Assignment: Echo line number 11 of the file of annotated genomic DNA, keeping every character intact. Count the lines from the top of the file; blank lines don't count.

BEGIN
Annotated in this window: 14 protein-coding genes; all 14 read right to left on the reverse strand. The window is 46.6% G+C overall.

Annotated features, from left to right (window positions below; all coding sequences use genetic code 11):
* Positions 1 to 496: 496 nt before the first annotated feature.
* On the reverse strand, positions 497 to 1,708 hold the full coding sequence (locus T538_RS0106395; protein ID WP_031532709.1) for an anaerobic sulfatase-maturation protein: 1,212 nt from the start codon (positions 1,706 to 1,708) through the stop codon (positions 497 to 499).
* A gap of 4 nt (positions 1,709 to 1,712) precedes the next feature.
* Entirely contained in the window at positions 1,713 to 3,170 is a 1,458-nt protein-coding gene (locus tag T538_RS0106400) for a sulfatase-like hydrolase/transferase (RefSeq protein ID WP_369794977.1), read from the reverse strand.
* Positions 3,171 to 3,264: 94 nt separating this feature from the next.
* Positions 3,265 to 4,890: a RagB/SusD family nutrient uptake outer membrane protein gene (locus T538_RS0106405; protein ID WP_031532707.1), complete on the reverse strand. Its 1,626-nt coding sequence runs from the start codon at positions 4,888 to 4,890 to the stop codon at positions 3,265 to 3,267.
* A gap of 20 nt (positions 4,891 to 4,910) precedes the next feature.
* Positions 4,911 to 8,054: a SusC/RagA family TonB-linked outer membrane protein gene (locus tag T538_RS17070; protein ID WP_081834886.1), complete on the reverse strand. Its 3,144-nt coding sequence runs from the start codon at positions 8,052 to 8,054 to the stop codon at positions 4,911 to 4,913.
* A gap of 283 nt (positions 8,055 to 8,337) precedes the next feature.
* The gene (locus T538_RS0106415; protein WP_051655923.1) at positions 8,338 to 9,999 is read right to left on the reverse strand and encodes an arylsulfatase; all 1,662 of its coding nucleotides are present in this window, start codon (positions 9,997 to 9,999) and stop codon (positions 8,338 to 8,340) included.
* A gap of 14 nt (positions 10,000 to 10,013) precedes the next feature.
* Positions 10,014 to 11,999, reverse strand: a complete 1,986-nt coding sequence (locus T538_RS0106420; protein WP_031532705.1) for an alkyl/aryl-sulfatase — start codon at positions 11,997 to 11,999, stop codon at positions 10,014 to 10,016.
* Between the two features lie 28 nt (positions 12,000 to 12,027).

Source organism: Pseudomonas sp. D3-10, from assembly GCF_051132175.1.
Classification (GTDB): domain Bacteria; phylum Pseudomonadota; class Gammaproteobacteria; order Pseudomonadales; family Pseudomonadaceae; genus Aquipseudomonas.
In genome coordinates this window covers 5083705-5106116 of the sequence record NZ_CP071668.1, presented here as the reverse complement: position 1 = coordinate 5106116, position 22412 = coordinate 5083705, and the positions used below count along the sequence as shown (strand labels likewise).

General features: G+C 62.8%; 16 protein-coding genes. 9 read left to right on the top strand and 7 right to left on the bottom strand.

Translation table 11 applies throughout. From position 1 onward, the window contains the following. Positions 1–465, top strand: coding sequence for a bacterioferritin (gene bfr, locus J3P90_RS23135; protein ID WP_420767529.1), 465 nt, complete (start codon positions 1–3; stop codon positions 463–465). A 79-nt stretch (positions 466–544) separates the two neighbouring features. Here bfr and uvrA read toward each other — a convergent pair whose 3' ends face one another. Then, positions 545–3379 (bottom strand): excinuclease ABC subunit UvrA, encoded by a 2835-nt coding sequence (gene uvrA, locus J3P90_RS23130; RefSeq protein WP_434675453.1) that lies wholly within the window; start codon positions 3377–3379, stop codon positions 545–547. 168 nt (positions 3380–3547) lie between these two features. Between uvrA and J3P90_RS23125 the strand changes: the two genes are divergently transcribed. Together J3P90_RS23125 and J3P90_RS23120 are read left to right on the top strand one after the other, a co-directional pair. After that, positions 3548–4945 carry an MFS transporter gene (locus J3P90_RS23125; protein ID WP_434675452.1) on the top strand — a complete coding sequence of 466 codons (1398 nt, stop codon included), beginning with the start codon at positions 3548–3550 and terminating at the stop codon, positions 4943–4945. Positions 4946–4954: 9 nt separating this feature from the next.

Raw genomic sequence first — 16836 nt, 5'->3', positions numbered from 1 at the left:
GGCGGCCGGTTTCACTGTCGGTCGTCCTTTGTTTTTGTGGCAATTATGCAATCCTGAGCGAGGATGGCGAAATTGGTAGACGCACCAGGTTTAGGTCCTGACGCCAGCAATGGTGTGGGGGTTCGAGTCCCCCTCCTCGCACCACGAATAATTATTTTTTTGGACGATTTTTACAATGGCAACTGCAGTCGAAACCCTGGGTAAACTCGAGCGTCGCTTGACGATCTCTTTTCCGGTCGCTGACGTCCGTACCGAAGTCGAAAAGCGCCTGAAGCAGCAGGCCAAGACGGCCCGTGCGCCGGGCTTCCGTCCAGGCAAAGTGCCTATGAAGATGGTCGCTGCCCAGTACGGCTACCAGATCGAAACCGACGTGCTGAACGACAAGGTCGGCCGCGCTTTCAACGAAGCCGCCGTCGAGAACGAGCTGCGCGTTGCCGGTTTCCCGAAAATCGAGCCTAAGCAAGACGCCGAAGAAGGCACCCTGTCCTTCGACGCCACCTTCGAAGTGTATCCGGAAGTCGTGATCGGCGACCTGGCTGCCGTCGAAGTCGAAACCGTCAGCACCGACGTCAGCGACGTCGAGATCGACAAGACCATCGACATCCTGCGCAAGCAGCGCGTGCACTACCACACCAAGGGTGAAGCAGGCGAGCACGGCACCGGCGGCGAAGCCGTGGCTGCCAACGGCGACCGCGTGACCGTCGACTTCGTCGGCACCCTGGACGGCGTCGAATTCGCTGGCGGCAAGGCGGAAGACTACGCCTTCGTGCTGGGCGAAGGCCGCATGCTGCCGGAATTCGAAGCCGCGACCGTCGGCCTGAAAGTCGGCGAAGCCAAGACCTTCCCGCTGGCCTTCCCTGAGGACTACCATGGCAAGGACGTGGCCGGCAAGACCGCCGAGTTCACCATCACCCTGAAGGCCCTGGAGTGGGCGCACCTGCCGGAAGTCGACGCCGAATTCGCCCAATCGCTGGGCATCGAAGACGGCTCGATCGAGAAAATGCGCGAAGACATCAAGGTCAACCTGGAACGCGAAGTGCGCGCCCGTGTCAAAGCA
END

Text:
* A gap of 283 nt (positions 8,055 to 8,337) precedes the next feature.